Prescriptive hiring and avoiding insanity

Posting date:10 Jul 2019

Peter Glenn is the Founder and Partner of Fifty ID, a Private Equity backed business actively engaged in the acquisition of on-shore wind turbine sites. He is recognised as a pioneer in renewable energy asset aggregation with extensive transactional, capital raising and execution experience within global infrastructure and Private Equity firms. As someone with a hugely diverse career history, Peter believes hiring managers should throw away the checklist.

First things first, I have no one single specialism. I have operated across the Finance, Transport, software, manufacturing, retail, renewables and property sectors, to name a few. I am also not degree educated and joined a five-year apprenticeship scheme when coming out of education. I worked in a number of roles within large corporates in my early career which gave me great knowledge of different business models and these organisations provided excellent training to use as building blocks for my career.

The hardest thing I did in my career was leave full-time salaried employment. I didn’t have a mentor but I spoke to friends and family regarding my decision and it was one of the best things I have ever done. As I was looking to start up a business in a new sector, I made sure I was spending time with contacts of mine who operated in that space who I could learn from, gain a deeper understanding of the business model in order to help get clarity of mind for my own business plan.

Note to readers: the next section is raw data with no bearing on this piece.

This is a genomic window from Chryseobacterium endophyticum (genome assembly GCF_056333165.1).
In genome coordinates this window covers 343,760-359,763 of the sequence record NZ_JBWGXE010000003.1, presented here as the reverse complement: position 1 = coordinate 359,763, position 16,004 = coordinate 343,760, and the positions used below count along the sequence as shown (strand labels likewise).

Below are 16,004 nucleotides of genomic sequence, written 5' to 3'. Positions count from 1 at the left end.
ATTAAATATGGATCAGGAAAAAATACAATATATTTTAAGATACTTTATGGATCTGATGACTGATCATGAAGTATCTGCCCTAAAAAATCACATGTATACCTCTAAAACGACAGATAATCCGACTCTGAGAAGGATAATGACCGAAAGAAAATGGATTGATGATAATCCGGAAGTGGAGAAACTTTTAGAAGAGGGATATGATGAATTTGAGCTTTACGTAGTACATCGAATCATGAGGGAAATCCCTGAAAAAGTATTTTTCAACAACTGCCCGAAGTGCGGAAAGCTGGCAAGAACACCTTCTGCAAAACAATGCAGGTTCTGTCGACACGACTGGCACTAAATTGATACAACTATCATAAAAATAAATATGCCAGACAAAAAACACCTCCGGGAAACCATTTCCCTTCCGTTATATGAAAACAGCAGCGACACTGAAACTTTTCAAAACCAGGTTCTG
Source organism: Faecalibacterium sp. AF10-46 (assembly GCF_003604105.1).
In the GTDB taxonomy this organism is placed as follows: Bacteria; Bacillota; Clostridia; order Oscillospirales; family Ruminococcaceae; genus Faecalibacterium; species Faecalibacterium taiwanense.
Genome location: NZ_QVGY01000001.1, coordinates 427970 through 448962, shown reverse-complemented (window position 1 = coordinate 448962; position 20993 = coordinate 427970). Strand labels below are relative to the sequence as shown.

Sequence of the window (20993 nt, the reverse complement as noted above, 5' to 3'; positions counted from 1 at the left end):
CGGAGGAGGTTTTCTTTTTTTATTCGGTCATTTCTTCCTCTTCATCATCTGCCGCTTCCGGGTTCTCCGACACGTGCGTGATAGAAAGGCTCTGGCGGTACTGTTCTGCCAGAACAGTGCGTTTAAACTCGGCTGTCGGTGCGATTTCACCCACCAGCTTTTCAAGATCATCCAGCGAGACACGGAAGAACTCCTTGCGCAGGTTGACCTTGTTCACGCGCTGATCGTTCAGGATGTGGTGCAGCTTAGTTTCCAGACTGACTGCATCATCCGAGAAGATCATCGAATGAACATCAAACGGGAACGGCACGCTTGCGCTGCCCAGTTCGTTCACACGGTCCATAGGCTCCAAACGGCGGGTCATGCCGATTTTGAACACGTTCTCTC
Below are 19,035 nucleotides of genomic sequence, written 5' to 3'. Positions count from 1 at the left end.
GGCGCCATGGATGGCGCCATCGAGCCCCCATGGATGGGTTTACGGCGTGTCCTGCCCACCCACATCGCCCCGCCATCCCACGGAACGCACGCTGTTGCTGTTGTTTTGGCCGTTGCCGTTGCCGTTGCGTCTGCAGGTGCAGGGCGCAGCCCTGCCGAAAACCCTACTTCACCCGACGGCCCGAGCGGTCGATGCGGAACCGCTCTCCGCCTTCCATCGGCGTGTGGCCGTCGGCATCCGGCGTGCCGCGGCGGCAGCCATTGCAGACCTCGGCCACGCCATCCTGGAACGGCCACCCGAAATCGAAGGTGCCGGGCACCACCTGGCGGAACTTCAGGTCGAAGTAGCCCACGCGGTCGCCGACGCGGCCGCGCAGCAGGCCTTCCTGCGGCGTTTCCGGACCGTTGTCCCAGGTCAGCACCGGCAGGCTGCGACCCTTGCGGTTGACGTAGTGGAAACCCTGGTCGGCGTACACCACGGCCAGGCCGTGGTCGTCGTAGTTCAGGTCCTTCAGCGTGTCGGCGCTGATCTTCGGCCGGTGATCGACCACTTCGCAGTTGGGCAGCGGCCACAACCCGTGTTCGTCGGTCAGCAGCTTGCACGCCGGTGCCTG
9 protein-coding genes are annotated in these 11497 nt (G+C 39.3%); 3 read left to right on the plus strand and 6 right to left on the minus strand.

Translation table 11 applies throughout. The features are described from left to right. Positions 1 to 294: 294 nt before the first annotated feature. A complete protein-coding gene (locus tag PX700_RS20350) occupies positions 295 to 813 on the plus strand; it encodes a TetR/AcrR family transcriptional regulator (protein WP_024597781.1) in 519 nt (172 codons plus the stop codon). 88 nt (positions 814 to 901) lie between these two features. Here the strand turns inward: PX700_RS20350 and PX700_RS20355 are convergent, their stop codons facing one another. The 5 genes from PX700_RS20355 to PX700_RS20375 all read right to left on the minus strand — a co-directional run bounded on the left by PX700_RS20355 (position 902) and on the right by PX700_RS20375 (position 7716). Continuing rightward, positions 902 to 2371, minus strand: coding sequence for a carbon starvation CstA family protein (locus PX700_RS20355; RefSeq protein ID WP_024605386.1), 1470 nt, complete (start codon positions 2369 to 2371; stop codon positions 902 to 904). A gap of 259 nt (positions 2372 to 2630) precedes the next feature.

But really; when you think about it, businesses are similar. There are only so many ways you can buy and sell stuff, whether that is a product or a service. Each sector will have different rhetoric but ultimately its all the same thing. Its only people which truly distinguish one company from another and how they operate internally.

When I was in the earlier days of my career, it was daunting when applying for roles in a space where I hadn’t worked before. Of course, you doubt yourself and you must believe in yourself, your own abilities and you mustn’t restrict yourself by only applying for roles similar to those you have done before.

It was the most rewarding of experiences and I would encourage others to do the same. Make sure you really think about your achievements and have tangible examples to support your experience. The hardest part of starting in a new sector is terminology and the rest is white noise. If you demonstrate you have the aptitude to pick things up quickly, you will be on the right track.

Another thing that is of great importance is meeting people who operate in that space. Be inquisitive and ask intelligent questions, sign up for industry newsletters, bulletins, look at the key players in the market and what content they are publishing, and then network. Not everyone likes networking events but I would encourage meeting as many people as you can and putting yourself out there. You never know where one conversation may lead you.

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